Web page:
Fall of Sky Sports' golden boy
Anyone see Sunday's encounter on Sky between Nick Halling and Ian Allen? The subject was Terrell Owens and Nick was going off on one about disliking the Cowboys' receiver and everything he stood for. Allen was quick to point out that this was different to the TO he knew and having been a team-mate of his for two seasons, he should know better than any analyst.
It was a pretty decent Mexican standoff and Kevin Cadle was quicker to go back to the game than ever. I think I know who'd win in any shootout between Halling and Allen!
Now no-one has a problem with any pundit on any show having an opinion - that is what they are there for. I remember back in 2002 harping on about my belief that Drew Brees was a product of the Purdue offense from college and that he would not be successful in the NFL. Ho hum.
But the problem with Nick Halling is that he has become what one would describe as "a grumpy old man". And woe betide anyone on the show or e-mails in, not agreeing totally with what he believes.
This is nothing new with Nick who I have known for nearly 20 years. He used to be "one of the lads" in the 1990s when he was writing for Extra Point and finishing off his stint as editor of Gridiron UK. Happy to have a laugh and a banter with anyone in the business.
Not any more. All the reports I get from people who work on the Sky Sports' coverage, is that said Mr Halling has gotten totally too big for his boots. Perhaps the unofficial mantle of the leading British gridiron journalist has led him to go the same way as former Touchdown editor Ken Thomas did in the 1980s when people realised that his was not the only voice of the sport in the country.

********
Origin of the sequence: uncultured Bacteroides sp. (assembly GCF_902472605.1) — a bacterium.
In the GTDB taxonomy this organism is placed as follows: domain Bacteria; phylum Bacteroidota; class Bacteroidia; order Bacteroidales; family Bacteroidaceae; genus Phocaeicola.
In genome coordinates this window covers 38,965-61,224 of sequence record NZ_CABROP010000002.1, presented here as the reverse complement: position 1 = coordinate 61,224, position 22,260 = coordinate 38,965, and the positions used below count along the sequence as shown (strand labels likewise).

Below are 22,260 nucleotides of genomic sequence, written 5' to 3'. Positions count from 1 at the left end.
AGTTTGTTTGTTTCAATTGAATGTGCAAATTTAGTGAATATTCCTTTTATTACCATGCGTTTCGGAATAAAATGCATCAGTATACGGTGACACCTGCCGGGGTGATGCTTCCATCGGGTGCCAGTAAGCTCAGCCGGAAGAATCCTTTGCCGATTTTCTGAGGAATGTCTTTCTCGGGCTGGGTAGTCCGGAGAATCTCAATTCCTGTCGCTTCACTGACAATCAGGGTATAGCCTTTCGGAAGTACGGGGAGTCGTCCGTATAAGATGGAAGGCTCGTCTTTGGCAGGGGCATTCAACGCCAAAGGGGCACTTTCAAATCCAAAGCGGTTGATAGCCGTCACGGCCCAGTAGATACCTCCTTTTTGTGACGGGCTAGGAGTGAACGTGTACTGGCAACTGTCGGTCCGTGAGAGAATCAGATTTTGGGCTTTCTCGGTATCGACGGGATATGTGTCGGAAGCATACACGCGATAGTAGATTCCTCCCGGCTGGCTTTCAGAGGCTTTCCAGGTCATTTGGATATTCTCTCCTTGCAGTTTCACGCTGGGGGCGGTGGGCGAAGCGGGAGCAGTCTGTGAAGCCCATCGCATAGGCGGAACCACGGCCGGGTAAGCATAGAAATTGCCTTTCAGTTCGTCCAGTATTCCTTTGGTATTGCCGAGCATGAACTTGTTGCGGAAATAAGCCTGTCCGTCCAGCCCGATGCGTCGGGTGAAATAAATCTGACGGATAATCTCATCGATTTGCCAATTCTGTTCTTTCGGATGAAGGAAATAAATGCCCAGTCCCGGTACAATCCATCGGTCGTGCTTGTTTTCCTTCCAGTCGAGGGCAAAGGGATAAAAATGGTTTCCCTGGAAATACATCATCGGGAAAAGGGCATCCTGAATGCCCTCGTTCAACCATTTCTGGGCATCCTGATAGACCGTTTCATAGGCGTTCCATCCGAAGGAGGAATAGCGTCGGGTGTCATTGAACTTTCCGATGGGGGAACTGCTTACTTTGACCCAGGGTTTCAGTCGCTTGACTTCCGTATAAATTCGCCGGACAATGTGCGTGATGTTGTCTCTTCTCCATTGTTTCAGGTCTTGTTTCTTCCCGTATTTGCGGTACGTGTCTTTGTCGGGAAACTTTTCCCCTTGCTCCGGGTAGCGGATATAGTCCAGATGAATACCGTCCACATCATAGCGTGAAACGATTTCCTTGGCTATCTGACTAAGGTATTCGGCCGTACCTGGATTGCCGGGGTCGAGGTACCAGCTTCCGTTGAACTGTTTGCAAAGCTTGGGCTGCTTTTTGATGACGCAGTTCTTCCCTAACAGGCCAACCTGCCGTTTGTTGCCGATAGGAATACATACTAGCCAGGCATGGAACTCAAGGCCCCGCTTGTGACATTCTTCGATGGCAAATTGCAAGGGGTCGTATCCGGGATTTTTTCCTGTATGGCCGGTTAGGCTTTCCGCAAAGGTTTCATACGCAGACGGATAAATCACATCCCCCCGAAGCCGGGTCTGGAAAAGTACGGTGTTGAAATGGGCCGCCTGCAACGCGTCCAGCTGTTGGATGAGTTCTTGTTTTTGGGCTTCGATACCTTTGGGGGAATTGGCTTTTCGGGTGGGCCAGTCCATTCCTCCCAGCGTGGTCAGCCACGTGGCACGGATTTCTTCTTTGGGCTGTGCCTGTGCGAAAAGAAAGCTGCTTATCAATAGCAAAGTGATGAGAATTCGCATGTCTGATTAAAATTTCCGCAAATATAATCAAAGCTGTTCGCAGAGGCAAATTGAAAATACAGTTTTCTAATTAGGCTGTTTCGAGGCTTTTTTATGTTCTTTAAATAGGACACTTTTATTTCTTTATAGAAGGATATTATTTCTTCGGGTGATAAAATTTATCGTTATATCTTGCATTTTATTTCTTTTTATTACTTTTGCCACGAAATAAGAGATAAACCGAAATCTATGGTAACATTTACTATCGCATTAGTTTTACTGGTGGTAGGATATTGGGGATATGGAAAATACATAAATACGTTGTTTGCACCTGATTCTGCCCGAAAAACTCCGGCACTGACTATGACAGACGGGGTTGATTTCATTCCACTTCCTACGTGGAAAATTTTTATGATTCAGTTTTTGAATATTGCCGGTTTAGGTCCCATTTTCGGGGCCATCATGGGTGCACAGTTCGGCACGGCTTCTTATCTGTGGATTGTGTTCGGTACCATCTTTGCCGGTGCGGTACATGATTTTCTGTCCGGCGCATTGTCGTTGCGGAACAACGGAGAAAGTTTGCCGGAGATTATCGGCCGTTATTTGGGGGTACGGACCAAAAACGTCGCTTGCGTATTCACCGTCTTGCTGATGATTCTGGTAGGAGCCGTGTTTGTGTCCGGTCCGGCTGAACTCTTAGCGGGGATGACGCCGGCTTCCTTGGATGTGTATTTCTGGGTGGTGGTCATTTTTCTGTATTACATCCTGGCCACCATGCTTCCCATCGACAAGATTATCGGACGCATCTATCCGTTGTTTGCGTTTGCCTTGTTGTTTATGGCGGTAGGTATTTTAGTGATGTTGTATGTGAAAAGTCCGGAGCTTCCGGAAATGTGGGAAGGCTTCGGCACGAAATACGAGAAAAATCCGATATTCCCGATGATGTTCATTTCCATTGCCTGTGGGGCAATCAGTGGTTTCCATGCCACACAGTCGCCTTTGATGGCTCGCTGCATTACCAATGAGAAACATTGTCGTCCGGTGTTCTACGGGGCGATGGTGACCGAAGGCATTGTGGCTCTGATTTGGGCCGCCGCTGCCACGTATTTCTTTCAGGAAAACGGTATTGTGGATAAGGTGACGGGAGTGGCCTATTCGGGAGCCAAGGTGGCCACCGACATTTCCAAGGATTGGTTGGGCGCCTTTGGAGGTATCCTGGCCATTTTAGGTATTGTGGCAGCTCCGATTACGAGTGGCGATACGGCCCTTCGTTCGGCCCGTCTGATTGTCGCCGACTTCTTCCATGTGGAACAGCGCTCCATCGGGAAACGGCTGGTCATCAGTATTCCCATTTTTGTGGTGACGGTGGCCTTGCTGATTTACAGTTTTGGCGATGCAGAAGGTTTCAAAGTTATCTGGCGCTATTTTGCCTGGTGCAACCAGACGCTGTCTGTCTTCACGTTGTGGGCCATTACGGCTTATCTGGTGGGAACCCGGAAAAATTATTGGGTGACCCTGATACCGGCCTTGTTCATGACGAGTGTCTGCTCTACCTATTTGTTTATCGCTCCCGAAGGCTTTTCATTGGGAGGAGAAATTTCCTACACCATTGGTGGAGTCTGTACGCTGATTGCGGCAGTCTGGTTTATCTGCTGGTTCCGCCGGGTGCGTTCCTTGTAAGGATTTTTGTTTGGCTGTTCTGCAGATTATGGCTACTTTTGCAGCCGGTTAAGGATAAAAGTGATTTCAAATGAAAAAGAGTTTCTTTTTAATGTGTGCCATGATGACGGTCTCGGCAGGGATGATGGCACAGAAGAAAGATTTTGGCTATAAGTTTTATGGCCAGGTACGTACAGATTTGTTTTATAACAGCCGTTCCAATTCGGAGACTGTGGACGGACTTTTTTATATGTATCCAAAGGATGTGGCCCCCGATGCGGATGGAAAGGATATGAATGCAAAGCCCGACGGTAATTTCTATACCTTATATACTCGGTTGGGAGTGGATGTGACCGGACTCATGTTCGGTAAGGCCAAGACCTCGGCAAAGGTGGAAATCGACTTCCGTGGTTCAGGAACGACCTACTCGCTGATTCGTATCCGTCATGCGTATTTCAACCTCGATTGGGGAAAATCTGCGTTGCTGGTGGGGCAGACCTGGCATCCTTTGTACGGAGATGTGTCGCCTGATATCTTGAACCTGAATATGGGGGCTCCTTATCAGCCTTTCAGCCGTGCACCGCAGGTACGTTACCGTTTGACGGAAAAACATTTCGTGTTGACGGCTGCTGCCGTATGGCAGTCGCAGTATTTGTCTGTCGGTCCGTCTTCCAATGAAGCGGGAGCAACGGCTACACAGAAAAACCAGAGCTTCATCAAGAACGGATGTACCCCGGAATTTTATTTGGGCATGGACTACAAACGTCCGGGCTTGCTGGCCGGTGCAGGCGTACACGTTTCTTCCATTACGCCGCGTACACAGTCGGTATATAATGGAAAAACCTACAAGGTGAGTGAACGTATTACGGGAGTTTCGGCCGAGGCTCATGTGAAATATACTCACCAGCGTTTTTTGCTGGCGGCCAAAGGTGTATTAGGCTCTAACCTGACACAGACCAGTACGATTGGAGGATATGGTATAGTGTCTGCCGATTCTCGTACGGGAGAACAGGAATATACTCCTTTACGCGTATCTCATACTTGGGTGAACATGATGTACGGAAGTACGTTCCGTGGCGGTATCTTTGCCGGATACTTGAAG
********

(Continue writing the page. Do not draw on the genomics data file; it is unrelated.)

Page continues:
Nick has achieved some fantastic things over the years, primarily being the first non-American to call an NFL game for Fox Sports when he handled the play-by-play of a Falcons-Panthers game a few years back. And his work with NFL Europe was excellent in promoting the league outside of these shores.
But even colleagues in the Florida press started coming back to me with similar stories "about your British mate" in recent years. And conversations I had with people at the recent NFL game at Wembley were along the same lines. And there is no smoke without fire in this business.
"I think a bigger thing with him is his name dropping and thinking he knows more than anyone else" said Steve Careford, former editor of Britain's leading gridiron fanzine, Extra Point.
"I also don’t see how he can be a presenter and not be impartial – I have never heard another commentator or presenter on any sport slag off the opposition teams as much as he does. I think he also used the word hate once, when referring to the Raiders. He is just not professional, he’s a gridiron fan who found himself on TV."
Nick and I went to the same school in Epsom and can credit the same English teacher with setting us on the road to journalistic careers albeit some seven years apart. But he is 49 now and to be honest, how many people of that age or older actually working as pundits on television shows?
Sky Sports have the excellent Ian Allen now working most weeks, as well as the much younger Neil Reynolds as a freelance also working for NFL in the UK.
So perhaps someone in the spotlight needs to mellow his style and attitude before the ever-growing audience for Sky's ever-improving coverage, moves on without one of its fixtures who has perhaps reached his sell-by date.
Paul Stewart, November 2007